Welcoming the appointment of an improvement partner, Cllr Watson said: "We are very much looking forward to working with the improvement partner appointed by the Secretary of State for Education as we continue to make the improvements we need to make. The safety of children and young people is our number one priority and there's a huge commitment within the council and from partners to making this work.”

Colin Morris, Independent chair of Sunderland Safeguarding Children Board, said: "Ofsted have recognised that there has been a root and branch overhaul of the Safeguarding Board supported by partners in the police, health and other safeguarding agencies and early improvements to the board's performance management. They also acknowledge that there is a clear commitment at senior leadership level to improving the effectiveness of the board."

Northumbria Police Assistant Chief Constable Debbie Ford said:

"We acknowledge the findings of the OFSTED report and we will continue to do all we can to protect young people and children in our region.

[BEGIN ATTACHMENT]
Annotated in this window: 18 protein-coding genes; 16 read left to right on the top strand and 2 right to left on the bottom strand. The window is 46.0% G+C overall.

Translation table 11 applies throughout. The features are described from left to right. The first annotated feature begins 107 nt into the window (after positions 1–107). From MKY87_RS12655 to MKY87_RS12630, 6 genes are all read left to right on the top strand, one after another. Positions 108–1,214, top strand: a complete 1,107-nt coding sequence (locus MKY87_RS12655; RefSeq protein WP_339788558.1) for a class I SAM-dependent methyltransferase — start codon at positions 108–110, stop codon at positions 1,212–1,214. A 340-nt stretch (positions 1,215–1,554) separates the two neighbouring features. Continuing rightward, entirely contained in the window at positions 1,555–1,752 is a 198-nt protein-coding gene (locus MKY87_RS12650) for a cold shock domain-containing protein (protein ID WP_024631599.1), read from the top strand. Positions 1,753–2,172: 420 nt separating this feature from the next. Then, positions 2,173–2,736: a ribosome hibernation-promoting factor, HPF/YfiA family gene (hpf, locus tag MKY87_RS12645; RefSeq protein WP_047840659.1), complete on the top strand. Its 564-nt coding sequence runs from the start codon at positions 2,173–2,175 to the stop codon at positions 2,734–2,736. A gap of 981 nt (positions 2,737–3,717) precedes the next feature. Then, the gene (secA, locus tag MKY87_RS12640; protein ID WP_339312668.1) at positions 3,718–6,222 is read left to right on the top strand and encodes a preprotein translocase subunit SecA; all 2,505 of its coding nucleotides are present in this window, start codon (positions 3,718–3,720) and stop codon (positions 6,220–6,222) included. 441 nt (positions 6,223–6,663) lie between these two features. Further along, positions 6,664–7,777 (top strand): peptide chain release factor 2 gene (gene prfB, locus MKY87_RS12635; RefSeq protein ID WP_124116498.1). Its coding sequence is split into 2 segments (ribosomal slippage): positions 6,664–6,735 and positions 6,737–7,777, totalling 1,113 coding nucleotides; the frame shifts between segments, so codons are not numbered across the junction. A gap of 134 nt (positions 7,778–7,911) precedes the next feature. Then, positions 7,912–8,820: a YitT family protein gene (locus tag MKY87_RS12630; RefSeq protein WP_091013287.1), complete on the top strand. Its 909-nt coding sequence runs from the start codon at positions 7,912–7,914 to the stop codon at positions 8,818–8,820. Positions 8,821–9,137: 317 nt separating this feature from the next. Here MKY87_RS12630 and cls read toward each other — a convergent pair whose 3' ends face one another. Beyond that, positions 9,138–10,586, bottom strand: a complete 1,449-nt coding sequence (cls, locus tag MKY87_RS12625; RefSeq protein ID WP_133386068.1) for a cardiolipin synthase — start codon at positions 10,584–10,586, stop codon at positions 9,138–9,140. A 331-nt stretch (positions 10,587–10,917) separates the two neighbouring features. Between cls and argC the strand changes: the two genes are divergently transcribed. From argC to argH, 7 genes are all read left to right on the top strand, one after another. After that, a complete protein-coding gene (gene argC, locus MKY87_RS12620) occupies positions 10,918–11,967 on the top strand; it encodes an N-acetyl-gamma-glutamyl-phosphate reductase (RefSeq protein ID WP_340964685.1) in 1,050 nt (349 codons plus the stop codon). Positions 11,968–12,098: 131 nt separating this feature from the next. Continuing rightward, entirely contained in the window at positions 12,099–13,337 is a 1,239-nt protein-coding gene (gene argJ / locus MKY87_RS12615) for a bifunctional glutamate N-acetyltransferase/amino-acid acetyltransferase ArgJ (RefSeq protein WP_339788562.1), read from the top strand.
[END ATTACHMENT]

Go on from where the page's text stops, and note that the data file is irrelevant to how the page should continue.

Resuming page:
"As part of their inspection programme HMIC recently inspected Northumbria Police focusing on vulnerability and how we work with our partners.

"As a force we always welcome any scrutiny around our working practices and how we can improve them.

"We work successfully with a number of local authorities and partners across the force area and we are very much committed to protecting young people and children.  

"We are currently working with partners on Operation Sanctuary which is helping both young people and vulnerable adults who are being exploited. This operation continues to be a success in giving victims the confidence to come forward, identifying perpetrators and ensuring action is taken against them.

"That said, as a force we always look for ways to improve our working practices and to learn by example. We will of course take on board the comments from the HMIC report.

"As the report highlights there are clearly areas in which we can improve our joint partnership working in Sunderland. This is a two way process and we are working together with all members of the Local Safeguarding Children Board to implement changes and improve the protection of young people.

"Moving forward we will seek to improve our working relationship with Sunderland City Council and together ensure we deliver the best possible service to the public and protect young people."